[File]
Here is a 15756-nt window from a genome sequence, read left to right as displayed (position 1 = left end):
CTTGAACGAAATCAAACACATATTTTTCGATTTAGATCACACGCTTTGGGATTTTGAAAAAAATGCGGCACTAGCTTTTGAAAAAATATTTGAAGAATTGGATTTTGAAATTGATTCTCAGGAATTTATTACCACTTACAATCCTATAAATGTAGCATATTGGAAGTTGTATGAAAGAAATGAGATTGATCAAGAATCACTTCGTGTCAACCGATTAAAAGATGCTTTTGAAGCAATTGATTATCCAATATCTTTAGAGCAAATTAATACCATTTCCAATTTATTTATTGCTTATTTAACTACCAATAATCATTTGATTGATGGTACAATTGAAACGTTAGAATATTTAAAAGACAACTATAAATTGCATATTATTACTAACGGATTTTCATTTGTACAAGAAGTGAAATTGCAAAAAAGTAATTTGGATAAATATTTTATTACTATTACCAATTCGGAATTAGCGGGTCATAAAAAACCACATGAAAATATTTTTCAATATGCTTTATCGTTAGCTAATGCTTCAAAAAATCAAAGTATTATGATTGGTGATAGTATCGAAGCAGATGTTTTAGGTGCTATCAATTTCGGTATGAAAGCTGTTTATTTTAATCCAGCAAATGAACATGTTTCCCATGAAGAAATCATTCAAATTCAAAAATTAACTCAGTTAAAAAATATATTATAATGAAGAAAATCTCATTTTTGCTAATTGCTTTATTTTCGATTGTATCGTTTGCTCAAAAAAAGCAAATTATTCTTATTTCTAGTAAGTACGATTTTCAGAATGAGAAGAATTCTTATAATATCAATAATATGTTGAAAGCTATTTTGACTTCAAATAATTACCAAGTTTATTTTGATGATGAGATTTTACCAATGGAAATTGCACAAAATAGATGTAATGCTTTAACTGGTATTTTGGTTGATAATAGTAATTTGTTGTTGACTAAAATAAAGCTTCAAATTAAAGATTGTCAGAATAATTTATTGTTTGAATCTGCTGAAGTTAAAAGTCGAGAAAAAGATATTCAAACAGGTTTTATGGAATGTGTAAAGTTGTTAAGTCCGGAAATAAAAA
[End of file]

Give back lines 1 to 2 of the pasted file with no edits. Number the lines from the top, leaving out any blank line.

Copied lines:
Here is a 15756-nt window from a genome sequence, read left to right as displayed (position 1 = left end):
CTTGAACGAAATCAAACACATATTTTTCGATTTAGATCACACGCTTTGGGATTTTGAAAAAAATGCGGCACTAGCTTTTGAAAAAATATTTGAAGAATTGGATTTTGAAATTGATTCTCAGGAATTTATTACCACTTACAATCCTATAAATGTAGCATATTGGAAGTTGTATGAAAGAAATGAGATTGATCAAGAATCACTTCGTGTCAACCGATTAAAAGATGCTTTTGAAGCAATTGATTATCCAATATCTTTAGAGCAAATTAATACCATTTCCAATTTATTTATTGCTTATTTAACTACCAATAATCATTTGATTGATGGTACAATTGAAACGTTAGAATATTTAAAAGACAACTATAAATTGCATATTATTACTAACGGATTTTCATTTGTACAAGAAGTGAAATTGCAAAAAAGTAATTTGGATAAATATTTTATTACTATTACCAATTCGGAATTAGCGGGTCATAAAAAACCACATGAAAATATTTTTCAATATGCTTTATCGTTAGCTAATGCTTCAAAAAATCAAAGTATTATGATTGGTGATAGTATCGAAGCAGATGTTTTAGGTGCTATCAATTTCGGTATGAAAGCTGTTTATTTTAATCCAGCAAATGAACATGTTTCCCATGAAGAAATCATTCAAATTCAAAAATTAACTCAGTTAAAAAATATATTATAATGAAGAAAATCTCATTTTTGCTAATTGCTTTATTTTCGATTGTATCGTTTGCTCAAAAAAAGCAAATTATTCTTATTTCTAGTAAGTACGATTTTCAGAATGAGAAGAATTCTTATAATATCAATAATATGTTGAAAGCTATTTTGACTTCAAATAATTACCAAGTTTATTTTGATGATGAGATTTTACCAATGGAAATTGCACAAAATAGATGTAATGCTTTAACTGGTATTTTGGTTGATAATAGTAATTTGTTGTTGACTAAAATAAAGCTTCAAATTAAAGATTGTCAGAATAATTTATTGTTTGAATCTGCTGAAGTTAAAAGTCGAGAAAAAGATATTCAAACAGGTTTTATGGAATGTGTAAAGTTGTTAAGTCCGGAAATAAAAA